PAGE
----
Natural Infrastructure for Water

Natural Infrastructure for Water

In 2018, the UN designated World Water Day's theme was Nature for Water, while Stockholm World Water Week focused on Water, ecosystems and human development. WLE researchers have a wealth of knowledge and information to share on the role of natural infrastructure in water resource management. Through its lead organization, the International Water Management Institute (IWMI), WLE is interested in the links between natural capital and its contribution to livelihoods, development and sustainable growth.  

The Role of Natural Infrastructure in Water Resource Development

Typically, the role of nature goes largely unrecognized but is often critical to the livelihoods of people and, also very importantly, the performance of built water resource infrastructure (e.g. dams and levees). Water resource systems should be conceptualized as complementary combinations of natural and built infrastructure, working in tandem.

Quotes from the team

  • Matthew McCartney (IWMI)Co-lead of Variability, Risk, and Competing Uses

    There is much greater awareness of the critical importance of natural infrastructure for both livelihoods and economic growth than there was 20 to 30 years ago.

    Claudia Ringler (IFPRI)Co-lead of Variability, Risk, and Competing Uses

    Sustainable water management needs to account for the ways humans benefit from the environment while also incorporating the impact of human actions on the natural system.

    Priyanie Amerasinghe (IWMI)Senior Researcher, Human and Environmental Health

    Capacity building will be critical to ensuring the effectiveness of nature-based solutions in countries, and will be the starting point to addressing some of the most pressing current issues.

    Lisa-Maria Rebelo (IWMI)Senior Researcher, Remote Sensing & GIS

    The annual flood pulse in the Ayerwaddy Delta supports unique floating rice varieties, creating a biodiversity hotspot for fish and other aquatic species. We are working to understand the impacts of built infrastructure and climate change on the flood pulse, and to identify potential areas for expansion of flood based rice systems.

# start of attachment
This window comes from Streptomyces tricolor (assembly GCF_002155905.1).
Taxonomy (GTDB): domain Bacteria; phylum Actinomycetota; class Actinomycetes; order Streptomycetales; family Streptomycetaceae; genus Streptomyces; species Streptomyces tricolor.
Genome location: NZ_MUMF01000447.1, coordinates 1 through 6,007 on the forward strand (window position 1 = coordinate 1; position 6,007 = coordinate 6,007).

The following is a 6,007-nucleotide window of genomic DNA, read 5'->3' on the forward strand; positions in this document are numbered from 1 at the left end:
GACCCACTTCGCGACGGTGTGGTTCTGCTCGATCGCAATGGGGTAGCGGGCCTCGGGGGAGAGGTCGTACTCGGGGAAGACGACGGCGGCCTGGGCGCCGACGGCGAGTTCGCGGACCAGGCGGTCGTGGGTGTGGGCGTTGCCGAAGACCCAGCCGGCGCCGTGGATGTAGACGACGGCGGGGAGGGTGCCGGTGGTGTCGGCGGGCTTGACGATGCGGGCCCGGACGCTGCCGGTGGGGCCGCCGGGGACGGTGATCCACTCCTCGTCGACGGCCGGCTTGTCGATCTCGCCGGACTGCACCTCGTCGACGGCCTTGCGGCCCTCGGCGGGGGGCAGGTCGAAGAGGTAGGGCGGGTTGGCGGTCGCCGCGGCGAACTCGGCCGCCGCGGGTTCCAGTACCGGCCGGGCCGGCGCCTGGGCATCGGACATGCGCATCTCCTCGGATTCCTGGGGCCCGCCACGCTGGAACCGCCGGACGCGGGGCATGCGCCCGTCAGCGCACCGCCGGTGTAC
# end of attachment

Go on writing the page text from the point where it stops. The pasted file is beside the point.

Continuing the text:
Misrepresenting the value of Natural Infrastructure

Some of the research highlights the dangers of not taking into account natural infrastructure or, in some cases, overvaluing the services they can provide.

Guidelines for Integrating Natural Infrastructure

Through our research, we have developed some guidelines and recommendations for how natural infrastructure can be valued and incorporated to improve livelihoods, development projects, and human well being generally.


Natural infrastructure related events for 2018.

More quotes from the team

  • Chris Dickens (IWMI)Principal Researcher, River Health

    We are working to determine the environmental flows for the Inner Niger Delta in Mali, home to 1.5 million people and 7 million livestock all of whom are reliant on the natural infrastructure of the Delta.

    Marloes Mul (IWMI)Senior Researcher, Hydrology and Water Resources

    Water security is a critical for economic development as well as climate change adaptation, and a combination of natural and man-made infrastructure is the best way to ensure a reliable water supply for all stakeholders.

    Luna Bharati (IWMI)Principal Researcher, Hydrology and Water Resources

    The Karnali Basin of far West Nepal is home to many endemic and rare species of wildlife, but also the site of proposed hydropower and irrigation development; we are working to determine the quantity and quality of water flows required to sustain freshwater ecosystems and the human livelihoods that depend on them.

Natural Infrastructure in Action

Highlights of some of the work that is being done by our researchers and partners.